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Tegmark's talk at Oxford

I'm a bit confused about the prior that he uses in order to assign uniform probability on the existence of extraterrestrial life. Although I agree with that a logarithmic flat prior is a good idea for this problem, it is important to acknowledge that it is biased towards the unconstrained large scales. Since there is a minimum length scale by construction (the size of the earth or so) it would look more fair if he imposed a large scale cutoff as well (at radius of the observable Universe say). This way we can no longer claim that the extraterrestrial life is most likely to be found further than the edge of our Universe, but we could possibly still rule out our own galaxy.

Aside from that, an excellent (and entertaining) talk by Tegmark.

2012 Less Wrong Census/Survey

I presumed it refers to the currently residing country.

2012 Less Wrong Census/Survey

My first census at LW is done. I gave up on the questions requiring to answer other surveys before, apart from the political compass one which I already did. Looking forward for the results.

[Link] The real end of science

Possible reasons for a scientist to be fraudulent is glory and fierce competition (which is usually for jobs and grants). Both factors existed prominently in the past as well as nowadays. On the other hand, as buybuydandavis points out, there are good reasons to believe that we've become better at spotting suspect scientific articles.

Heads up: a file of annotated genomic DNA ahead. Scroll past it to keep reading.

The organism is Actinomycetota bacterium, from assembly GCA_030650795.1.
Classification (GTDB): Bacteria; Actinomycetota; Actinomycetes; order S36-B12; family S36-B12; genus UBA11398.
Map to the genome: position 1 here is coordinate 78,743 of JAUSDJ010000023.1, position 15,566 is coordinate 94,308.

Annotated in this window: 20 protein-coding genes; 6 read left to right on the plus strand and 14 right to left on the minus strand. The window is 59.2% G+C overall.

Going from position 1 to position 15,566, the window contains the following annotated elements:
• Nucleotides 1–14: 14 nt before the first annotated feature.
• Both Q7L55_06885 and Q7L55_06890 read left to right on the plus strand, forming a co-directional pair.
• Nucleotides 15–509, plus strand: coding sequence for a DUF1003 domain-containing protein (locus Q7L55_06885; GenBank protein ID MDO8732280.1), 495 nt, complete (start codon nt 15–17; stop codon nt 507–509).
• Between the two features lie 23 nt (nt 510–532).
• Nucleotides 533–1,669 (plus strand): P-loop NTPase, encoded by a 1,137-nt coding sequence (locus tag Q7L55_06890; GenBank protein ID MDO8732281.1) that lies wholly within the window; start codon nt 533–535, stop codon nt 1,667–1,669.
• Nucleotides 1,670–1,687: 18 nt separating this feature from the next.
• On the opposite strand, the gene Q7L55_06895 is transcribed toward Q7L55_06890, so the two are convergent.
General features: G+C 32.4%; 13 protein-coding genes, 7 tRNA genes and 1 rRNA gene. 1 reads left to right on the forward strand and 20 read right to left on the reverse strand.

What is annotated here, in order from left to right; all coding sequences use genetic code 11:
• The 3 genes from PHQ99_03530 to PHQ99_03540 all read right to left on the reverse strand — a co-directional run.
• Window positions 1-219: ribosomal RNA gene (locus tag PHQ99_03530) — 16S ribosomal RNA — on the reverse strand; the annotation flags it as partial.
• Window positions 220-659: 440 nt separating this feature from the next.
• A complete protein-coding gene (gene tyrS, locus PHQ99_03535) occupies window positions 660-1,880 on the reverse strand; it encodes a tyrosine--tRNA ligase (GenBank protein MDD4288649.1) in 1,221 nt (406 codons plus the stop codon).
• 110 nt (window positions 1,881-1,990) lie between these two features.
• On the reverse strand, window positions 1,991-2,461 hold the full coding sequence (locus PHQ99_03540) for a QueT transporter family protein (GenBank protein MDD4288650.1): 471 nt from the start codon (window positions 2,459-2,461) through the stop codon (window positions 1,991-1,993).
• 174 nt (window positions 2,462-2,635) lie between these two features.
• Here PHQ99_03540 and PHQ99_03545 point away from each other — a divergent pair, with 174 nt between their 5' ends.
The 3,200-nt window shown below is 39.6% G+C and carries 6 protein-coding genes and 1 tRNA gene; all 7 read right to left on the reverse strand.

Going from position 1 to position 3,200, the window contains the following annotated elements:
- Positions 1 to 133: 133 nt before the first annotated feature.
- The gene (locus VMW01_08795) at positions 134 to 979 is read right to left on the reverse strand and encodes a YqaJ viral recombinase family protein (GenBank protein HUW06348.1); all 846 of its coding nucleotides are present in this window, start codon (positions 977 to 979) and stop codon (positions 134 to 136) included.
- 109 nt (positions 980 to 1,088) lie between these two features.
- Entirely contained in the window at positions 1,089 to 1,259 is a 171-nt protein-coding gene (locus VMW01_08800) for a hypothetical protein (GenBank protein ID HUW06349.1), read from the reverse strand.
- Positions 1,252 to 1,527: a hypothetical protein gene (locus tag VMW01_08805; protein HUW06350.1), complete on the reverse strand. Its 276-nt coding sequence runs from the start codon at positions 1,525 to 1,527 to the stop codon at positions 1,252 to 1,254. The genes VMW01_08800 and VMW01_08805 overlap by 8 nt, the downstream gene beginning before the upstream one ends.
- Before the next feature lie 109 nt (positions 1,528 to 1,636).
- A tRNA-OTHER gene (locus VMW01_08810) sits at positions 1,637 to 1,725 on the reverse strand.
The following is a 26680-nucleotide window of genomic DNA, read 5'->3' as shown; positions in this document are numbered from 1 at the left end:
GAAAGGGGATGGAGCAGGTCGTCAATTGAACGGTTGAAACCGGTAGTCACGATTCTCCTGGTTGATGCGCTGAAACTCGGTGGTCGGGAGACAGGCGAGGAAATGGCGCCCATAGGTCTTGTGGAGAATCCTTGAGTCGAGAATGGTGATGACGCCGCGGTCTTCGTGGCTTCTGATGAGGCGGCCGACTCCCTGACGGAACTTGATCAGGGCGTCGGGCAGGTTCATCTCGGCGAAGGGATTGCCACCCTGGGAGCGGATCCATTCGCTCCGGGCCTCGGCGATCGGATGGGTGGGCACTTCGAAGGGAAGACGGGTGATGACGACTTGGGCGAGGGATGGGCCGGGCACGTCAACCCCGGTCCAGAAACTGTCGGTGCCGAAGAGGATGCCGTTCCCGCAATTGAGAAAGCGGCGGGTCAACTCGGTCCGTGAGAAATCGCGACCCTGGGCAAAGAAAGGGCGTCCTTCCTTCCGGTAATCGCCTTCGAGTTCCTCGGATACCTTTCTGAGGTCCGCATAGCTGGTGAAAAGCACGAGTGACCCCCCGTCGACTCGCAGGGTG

Rationality Quotes October 2012

[W]hen one hasn't gone wrong, it's often because one hasn't the chance.

Émile Zola

Welcome to Less Wrong! (July 2012)

Hi all! I'm Leonidas and I was also a lurker for quite some time. I forget how I exactly found Less Wrong but most likely is via Nick Bostrom's website, when I was reading about anthropics about a year ago. I'm an astronomer working on observational large-scale structure and I have a big interest in all aspects of cosmology. I also enjoy statistics, analyzing data and making inferences and associated computational techniques.

It was only during the final year of my undergraduate studies in physics that I consciously started to consider myself a rationalist and then begun trying to improve my thinking. Even though I discovered Less Wrong years later the excitement was still there and I had great pleasure reading its posts and learning about a variety of subjects. I'm now looking forward to contribute in the discussions.